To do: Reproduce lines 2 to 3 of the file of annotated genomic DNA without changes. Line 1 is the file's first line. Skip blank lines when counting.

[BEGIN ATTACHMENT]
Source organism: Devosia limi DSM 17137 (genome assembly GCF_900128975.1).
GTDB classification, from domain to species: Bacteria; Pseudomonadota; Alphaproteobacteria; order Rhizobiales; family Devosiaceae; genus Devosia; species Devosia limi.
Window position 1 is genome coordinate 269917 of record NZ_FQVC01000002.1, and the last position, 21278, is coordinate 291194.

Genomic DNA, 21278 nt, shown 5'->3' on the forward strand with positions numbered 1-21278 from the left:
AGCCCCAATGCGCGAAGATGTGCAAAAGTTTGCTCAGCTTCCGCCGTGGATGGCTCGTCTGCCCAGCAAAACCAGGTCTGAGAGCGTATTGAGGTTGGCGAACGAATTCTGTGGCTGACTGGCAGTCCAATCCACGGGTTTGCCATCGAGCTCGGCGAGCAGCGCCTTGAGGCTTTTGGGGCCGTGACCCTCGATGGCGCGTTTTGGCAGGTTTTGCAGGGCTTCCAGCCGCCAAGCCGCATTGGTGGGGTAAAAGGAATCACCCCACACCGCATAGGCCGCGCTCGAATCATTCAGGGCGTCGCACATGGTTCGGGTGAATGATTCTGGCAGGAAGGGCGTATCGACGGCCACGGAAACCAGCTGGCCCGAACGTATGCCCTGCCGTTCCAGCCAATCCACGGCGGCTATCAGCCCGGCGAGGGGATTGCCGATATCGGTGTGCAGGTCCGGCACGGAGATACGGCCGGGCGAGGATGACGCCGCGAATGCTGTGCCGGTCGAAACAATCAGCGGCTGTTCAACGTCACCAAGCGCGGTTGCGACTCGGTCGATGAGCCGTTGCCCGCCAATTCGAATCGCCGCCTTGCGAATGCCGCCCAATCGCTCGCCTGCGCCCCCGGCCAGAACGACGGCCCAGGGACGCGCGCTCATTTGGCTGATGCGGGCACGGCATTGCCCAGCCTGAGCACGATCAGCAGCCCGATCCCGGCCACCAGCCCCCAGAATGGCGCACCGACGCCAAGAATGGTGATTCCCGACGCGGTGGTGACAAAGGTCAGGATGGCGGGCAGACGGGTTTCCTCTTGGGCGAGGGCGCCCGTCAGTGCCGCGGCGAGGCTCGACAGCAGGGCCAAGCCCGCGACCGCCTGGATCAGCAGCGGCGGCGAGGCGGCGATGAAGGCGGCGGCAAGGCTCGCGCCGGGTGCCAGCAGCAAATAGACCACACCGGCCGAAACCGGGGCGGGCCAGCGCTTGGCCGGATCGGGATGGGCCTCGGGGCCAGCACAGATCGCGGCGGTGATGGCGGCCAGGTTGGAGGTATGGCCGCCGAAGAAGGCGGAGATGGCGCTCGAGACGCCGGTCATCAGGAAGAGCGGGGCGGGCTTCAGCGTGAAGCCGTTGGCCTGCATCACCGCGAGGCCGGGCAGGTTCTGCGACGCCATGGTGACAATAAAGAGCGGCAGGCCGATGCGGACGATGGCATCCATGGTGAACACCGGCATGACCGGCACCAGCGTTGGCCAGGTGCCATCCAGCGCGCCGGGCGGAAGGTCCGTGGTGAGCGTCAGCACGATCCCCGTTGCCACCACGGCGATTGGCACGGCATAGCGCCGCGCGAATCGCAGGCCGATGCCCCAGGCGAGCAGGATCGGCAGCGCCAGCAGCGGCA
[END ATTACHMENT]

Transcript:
GTDB classification, from domain to species: Bacteria; Pseudomonadota; Alphaproteobacteria; order Rhizobiales; family Devosiaceae; genus Devosia; species Devosia limi.
Window position 1 is genome coordinate 269917 of record NZ_FQVC01000002.1, and the last position, 21278, is coordinate 291194.